As a parent and a woman I appreciate that facing the enormity of an entrenched system of misogyny is overwhelming. It’s not surprising many are wondering what they can do, and are feeling distinctly powerless against a commercialised onslaught they’re told is coming for their kids. There is definitely a need for parents to be given guidance within the swirling maelstrom of sexist society, media panic and bad science, and certainly the culture of control over women’s sexuality is something any feminist strives to dismantle. I just don’t think a guide targeted purely at girls is the way to do it.

Alexandra Roumbas Goldstein is a mum, blogger, editor and charity online community manager. In the best traditions of the internet she loves technology, cats, reading and baking

Comments From You

Jennifer Drew // Posted 10 June 2011 at 11:56 am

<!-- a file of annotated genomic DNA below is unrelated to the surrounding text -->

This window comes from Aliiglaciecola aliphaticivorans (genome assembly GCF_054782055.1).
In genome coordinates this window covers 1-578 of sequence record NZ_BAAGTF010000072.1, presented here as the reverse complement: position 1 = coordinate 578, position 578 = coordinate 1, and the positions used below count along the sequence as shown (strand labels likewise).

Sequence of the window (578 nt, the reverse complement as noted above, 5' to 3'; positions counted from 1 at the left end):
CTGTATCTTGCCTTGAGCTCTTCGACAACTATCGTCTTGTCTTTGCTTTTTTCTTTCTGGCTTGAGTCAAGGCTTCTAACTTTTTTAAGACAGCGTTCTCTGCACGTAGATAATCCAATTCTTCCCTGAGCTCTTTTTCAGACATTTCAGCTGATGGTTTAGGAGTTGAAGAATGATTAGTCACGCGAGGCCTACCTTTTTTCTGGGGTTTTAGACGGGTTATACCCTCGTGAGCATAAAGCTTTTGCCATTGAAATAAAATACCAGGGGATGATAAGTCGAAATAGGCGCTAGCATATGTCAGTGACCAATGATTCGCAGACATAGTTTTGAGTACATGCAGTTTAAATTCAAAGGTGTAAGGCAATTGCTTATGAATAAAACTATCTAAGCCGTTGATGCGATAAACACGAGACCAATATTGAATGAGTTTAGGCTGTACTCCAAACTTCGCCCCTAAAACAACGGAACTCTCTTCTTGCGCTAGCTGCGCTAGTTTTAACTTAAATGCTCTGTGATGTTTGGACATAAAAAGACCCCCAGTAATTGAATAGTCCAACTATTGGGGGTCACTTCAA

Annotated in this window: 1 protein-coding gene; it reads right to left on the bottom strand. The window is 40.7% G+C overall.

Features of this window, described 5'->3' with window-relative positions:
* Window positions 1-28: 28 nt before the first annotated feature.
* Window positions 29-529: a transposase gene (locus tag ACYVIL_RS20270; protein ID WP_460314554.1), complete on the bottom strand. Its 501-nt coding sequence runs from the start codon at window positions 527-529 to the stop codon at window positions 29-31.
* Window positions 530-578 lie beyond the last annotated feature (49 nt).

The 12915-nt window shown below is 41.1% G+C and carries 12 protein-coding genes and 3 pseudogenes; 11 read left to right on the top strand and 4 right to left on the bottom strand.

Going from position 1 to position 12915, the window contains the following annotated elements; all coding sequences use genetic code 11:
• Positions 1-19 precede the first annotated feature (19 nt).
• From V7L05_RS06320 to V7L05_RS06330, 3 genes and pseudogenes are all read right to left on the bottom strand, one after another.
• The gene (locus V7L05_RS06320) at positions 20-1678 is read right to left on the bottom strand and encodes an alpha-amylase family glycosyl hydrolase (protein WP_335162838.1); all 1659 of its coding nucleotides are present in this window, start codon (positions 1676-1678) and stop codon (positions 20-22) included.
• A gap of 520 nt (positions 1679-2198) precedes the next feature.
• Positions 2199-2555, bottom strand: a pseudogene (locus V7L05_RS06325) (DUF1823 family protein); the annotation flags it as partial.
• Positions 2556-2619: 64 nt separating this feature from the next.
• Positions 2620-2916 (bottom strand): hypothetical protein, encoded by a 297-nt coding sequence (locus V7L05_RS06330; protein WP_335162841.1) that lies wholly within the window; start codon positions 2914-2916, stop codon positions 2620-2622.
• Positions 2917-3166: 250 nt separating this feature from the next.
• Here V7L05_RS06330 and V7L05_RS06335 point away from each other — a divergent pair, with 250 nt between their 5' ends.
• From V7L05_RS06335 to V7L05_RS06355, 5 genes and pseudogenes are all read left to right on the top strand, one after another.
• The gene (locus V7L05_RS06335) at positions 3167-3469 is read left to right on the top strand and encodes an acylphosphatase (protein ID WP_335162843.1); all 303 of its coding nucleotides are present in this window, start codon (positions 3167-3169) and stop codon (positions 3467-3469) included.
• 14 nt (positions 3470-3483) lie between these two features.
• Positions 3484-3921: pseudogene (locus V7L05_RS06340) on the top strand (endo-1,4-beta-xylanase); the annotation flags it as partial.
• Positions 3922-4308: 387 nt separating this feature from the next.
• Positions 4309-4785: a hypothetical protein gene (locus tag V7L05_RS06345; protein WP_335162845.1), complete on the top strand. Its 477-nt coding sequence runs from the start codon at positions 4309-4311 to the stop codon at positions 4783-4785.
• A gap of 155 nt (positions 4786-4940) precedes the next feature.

Tanith Carey’s book is in the same vein as Reggie’s pseudo report – keep focus on women and blame mothers for not protecting their children! We must never ever focus on how our male supremacist system operates must we? We mustn’t take a long hard look at how male supremacist system teaches boys it is their innate right if they choose, to dominate and control females must we? We mustn’t challenge how boys are socialised into what it means to be a man must we? Boys do not become ‘monsters’ because of porn’ rather malestream porn teaches boys male sexuality is all about males sexually conquering and subjecting females to any sexual act because females aren’t human but just men’s disposable sexual service stations.

Neither must we take a long and hard look at how popular culture in all its forms is bombarding girls and women with messages that the only way they can achieve ’empowerment’ (sic) is by turning themselves into men’s dehumanised sexual service stations. Don’t look at how malestream media 24/7 promotes women and girls as dehumanised sexualised commodities because that would mean challenging our male supremacist system. It would also mean recognising the media is not ‘neutral’ but is one of the central tools male supremacist system uses to reinforce male domination over women. Not forgetting media profits enormously by selling misogyny to women and girls as ’empowerment.’